Tragic accident of one of my favorite aircraft..
I love the smell of Jet-A1 in the morning...
 
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Aesma
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RE: Private Jet Aircraft Has Crashed At Le Castellet.

Sun Jul 15, 2012 9:54 pm

Quoting soon7x7 (Reply 34):
I'd take a fifty year old geezer like myself with 35,000 hours in type before I'd subscribe to 22 year old with 3,000 in type. I'm not talking "sims" here either.

And you started accumulating those 35000 hours the day of your 50th birthday ?

Quoting Gulfstream650 (Reply 49):
I simply didn't realise that people as young as their early 20s are getting to fly in the left or right seats in planes such as a GIV or bigger.

Well, the GIV is a big bizjet, but it's the same size as a 50 seats regional jet on which many young airline pilots start their career on.
New Technology is the name we give to stuff that doesn't work yet. Douglas Adams
 
gulfstream650
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RE: Private Jet Aircraft Has Crashed At Le Castellet.

Sun Jul 15, 2012 10:03 pm

Quoting Aesma (Reply 62):

Of course, but generally speaking commercial passengers have no say over airline flight crew recruiting. If you own a plane you do!

Of course many of them are chartered which to some extent negates the above but there surely are charter customers who are picky about who flies them.
I don't proclaim to be the best pilot in the world but I'm safe
 
maxpower1954
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RE: Private Jet Aircraft Has Crashed At Le Castellet.

Sun Jul 15, 2012 11:11 pm

Quoting Aesma (Reply 62):
I'd take a fifty year old geezer like myself with 35,000 hours in type before I'd subscribe to 22 year old with 3,000 in type. I'm not talking "sims" here either.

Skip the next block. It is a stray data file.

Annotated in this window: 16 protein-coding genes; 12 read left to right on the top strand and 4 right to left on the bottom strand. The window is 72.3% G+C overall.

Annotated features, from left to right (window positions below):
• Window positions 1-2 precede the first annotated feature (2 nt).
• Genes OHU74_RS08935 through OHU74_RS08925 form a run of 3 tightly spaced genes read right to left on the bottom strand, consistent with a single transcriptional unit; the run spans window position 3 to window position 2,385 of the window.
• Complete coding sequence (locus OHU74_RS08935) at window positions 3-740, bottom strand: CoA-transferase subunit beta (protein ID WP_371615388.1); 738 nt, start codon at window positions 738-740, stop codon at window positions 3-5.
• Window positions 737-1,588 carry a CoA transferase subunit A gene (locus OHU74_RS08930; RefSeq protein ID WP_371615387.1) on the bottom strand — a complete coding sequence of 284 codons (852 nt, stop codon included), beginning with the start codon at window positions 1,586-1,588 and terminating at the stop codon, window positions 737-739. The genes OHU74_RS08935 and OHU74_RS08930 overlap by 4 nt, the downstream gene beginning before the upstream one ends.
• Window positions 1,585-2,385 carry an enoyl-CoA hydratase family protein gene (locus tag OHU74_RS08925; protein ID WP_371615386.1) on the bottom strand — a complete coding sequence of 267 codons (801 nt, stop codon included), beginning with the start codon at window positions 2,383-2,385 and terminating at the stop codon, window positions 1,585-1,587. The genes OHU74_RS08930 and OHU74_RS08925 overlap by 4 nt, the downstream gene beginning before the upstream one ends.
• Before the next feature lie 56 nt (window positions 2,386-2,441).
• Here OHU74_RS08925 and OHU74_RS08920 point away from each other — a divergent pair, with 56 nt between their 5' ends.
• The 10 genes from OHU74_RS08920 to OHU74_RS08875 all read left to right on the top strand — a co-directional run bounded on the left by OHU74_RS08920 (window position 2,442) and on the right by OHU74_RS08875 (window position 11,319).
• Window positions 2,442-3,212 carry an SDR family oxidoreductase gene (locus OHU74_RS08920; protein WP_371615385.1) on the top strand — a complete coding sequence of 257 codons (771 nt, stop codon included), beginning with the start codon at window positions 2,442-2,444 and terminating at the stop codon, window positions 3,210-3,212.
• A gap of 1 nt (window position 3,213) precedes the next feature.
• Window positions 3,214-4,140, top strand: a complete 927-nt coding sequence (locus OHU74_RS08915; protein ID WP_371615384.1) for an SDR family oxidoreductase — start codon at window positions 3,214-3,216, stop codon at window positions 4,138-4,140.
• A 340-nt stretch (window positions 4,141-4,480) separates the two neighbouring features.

If you can produce proof of anyone with 35,000 in type of anything I'd like to see it. Unless you meant total time, but the average airline type retires with 30,000 or less.
 
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longhauler
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RE: Private Jet Aircraft Has Crashed At Le Castellet.

Mon Jul 16, 2012 2:06 am

I can't imagine having 35,000 hours in anything! If you averaged 1000 hours a year, that would be 35 years! And ... 1000 a year in airline flying is tough .. even tougher in corporate or military flying!

So, what aircraft have been around 35 years? DC-9, B737, Lear?
Just because I stopped arguing, doesn't mean I think you are right. It just means I gave up!
 
26point2
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RE: Private Jet Aircraft Has Crashed At Le Castellet.

Mon Jul 16, 2012 3:25 am

Amelia Reid from KRHV had 55,000 hours mostly as an instructor in Luscombe, Citabria and C 150 types. Amelia was my flight instructor in the 80s. Not relevant to this topic perhaps but an example of very high flying time in type.

http://en.wikipedia.org/wiki/Amelia_Reid
 
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longhauler
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RE: Private Jet Aircraft Has Crashed At Le Castellet.

Mon Jul 16, 2012 2:53 pm

Quoting 26point2 (Reply 66):
Amelia Reid from KRHV had 55,000 hours mostly as an instructor in Luscombe, Citabria and C 150 types. Amelia was my flight instructor in the 80s. Not relevant to this topic perhaps but an example of very high flying time in type.

She sounds like Marion Orr.

A Canadian aviation pioneer, and one of my early instructors:

http://en.wikipedia.org/wiki/Marion_Orr

I wonder with today's duty restrictions if anyone could amass 55,000 hours flying time within one aviation lifetime.
Just because I stopped arguing, doesn't mean I think you are right. It just means I gave up!
 
maxpower1954
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RE: Private Jet Aircraft Has Crashed At Le Castellet.

Mon Jul 16, 2012 2:59 pm

Quoting longhauler (Reply 65):
So, what aircraft have been around 35 years? DC-9, B737, Lear?

I met a retired Frontier (original) captain at a QB meeting years ago who claimed to be the highest time DC-3 pilot - 22,000 in type. And I seemed to remember the late Harvey Hop of Hop-a-jet fame had over 15,000 in Lears.